7. I love making pottery and made lots of creations throughout high school. Some day, I’ll get back to it again. />

Now, I have to pass this award along to fifteen blogs that I've recently discovered.
here are the blogs in no particular order. These blogs have great activity suggestions and are fun to follow. I can tell that these people enjoy being either moms, early childhood educators or both. There are lots of great blogs out there.

Room to Grow: Making Early Childhood Count!

Crunchy and Green
The Activity Mom
Chasing Chereos
Counting Coconuts
Let's Promote Play
Learning Is Child's Play
Teach preschool
The Picky Apple
Parenting Ideas that Fly
Childhood 101
We Know Babies
Irresistible Ideas for play based learning
Teaching Tiny tots
What Do You Do All Day

Sunday, August 29, 2010

Nature Sounds Listening Activity

I’ve made another listening activity using nature sounds. I hope you enjoy them.

Track List:

1. Beach
2. Rain
3. Windy
4. Waterfall
5. Swamp
6. Rain with Thunder
7. Rainforest
8. Lava
9. Avalanch
10.Footsteps in crunchy leaves
11. Pond
12. Ice cracking
13. Hot spring
14. Babbling Stream
Click here to download the files.

Listening Activity for Jobs Theme

Here’s a listening activity for a jobs theme. If you have anymore job ideas for me to add that I can find sounds for, let me know.

The track list:

1. Farm
2. Police
3. Construction
4. Grocery store
5. Fishing boat
6. Mechanic
7. Office
8. Salon
9. Restaurant
10. Hospital

Click here to download the files.

Wednesday, August 25, 2010

Team Work and Musical Chairs

A few months ago, I took an online class about games for toddlers and preschoolers.
One thing that they’ve suggested that I haven’t had a chance to try is a different
version of musical chairs. They pointed out that toddlers and preschoolers do better
with games that are based on cooperation instead of competition. I thought this version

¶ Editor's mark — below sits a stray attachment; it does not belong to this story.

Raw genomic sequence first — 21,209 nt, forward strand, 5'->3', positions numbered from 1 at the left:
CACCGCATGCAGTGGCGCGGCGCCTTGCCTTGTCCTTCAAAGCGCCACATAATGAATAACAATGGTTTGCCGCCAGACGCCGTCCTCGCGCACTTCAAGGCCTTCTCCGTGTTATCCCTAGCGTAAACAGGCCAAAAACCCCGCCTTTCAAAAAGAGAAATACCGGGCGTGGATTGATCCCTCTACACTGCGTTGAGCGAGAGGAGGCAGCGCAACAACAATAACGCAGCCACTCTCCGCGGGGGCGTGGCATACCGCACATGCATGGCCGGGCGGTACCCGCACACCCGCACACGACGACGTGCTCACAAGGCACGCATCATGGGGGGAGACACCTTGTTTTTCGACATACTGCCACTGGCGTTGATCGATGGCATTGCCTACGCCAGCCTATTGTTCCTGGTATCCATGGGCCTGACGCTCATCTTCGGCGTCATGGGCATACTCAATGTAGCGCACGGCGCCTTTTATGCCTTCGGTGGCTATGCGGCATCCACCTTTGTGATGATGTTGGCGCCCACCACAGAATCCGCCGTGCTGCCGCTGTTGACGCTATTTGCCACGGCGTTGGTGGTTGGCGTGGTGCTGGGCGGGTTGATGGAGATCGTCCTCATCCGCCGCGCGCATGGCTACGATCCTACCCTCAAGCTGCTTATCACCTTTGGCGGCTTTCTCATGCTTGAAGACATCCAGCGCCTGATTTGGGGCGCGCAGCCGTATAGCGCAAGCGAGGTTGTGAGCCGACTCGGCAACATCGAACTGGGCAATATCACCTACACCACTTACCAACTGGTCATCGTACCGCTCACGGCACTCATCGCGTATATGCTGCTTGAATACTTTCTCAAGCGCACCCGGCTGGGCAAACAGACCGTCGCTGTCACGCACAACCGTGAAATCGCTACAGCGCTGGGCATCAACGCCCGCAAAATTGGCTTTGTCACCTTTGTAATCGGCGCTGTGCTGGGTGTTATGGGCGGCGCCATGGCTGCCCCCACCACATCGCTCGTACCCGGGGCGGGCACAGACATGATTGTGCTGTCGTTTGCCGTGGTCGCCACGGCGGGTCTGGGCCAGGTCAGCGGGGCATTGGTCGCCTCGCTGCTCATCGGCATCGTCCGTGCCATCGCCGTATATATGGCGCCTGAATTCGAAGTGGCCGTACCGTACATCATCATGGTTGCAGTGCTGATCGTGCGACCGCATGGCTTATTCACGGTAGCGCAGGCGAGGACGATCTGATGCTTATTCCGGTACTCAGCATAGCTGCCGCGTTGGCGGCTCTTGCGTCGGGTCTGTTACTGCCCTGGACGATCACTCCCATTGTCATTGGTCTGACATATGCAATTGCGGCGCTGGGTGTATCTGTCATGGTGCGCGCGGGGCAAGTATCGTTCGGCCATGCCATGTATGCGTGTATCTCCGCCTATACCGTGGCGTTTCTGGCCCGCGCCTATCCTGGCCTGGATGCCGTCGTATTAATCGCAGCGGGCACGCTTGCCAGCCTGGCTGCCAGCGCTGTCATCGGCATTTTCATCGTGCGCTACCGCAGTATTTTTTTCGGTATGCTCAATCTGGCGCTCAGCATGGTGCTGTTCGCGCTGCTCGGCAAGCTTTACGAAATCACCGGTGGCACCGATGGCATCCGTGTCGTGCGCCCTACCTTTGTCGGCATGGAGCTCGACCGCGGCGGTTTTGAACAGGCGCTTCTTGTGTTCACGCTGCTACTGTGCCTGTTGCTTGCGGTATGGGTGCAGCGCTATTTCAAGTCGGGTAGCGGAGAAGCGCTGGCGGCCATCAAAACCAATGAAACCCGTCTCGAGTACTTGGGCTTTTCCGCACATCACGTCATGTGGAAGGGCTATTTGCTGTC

of musical chairs could be a good activity to do within the first few weeks of having
a new class to practice team work.

What you do is run the game like musical chairs using a chair or a mat for each kid.
When the music stops, you take one chair or mat away and let all the kids continue
to play.
By the end, you should have one left and all the kids have to find a way to be touching the chair somehow.

That way, no one feels bad about losing or geting bored
because they have to sit out while waiting for the game to end. When I was a kid, I hated musical chairs for both of those reasons. Now that I’m a teacher, I have to hear someone bragging to the rest of the class about how they are the winner and the rest of them are losers for ten minutes. It happens no matter how many times we tell them it’s just a game, no one in the class is a loser, we can always play again another time etc. This version solves most if not all of those problems. If anyone tries this, let me know how it goes.

Tuesday, August 24, 2010

Play-dough Guessing Game

Today, a few of the kids and I were playing with play-dough. We had out cookie cutters, rolling pins, a fake plastic knife and little plates. We started out making cupcakes. Once we got bored with that, I started making stars which kept getting smashed and ripped apart by a little girl I’ll call Kay. Every time I’d make a star, she’d ask if she could have it but then would destroy it. This quickly became a game and it was fun!
She’s one of the youngest in my group so I decided to test her on her shapes. First, I made a triangle which she guessed correctly. Then I made an oval which she thought was a circle. I told her it was close, but told her that it was an oval. It was a new word for her so she repeated it a couple of times. Then I made a square, but didn’t have a cookie cutter for that shape so it kept coming out crooked. I asked her if she knew what it was, but she wasn’t sure. I didn’t blame her for that one, but I told her I was trying to make a square and she repeated the word, “square?” I said, “Yes, it’s a square, but it was a little messed up.” After making some more stars and attempting to make a door out of a cookie cutter that she had picked out, we got back to shapes. I tested her on the oval again, but this time she had decided that it was a cake. I didn’t correct her this time because it could’ve been a cake or anything she wanted. Kay is one of those little girls who has a mind of her own and I like to encourage that.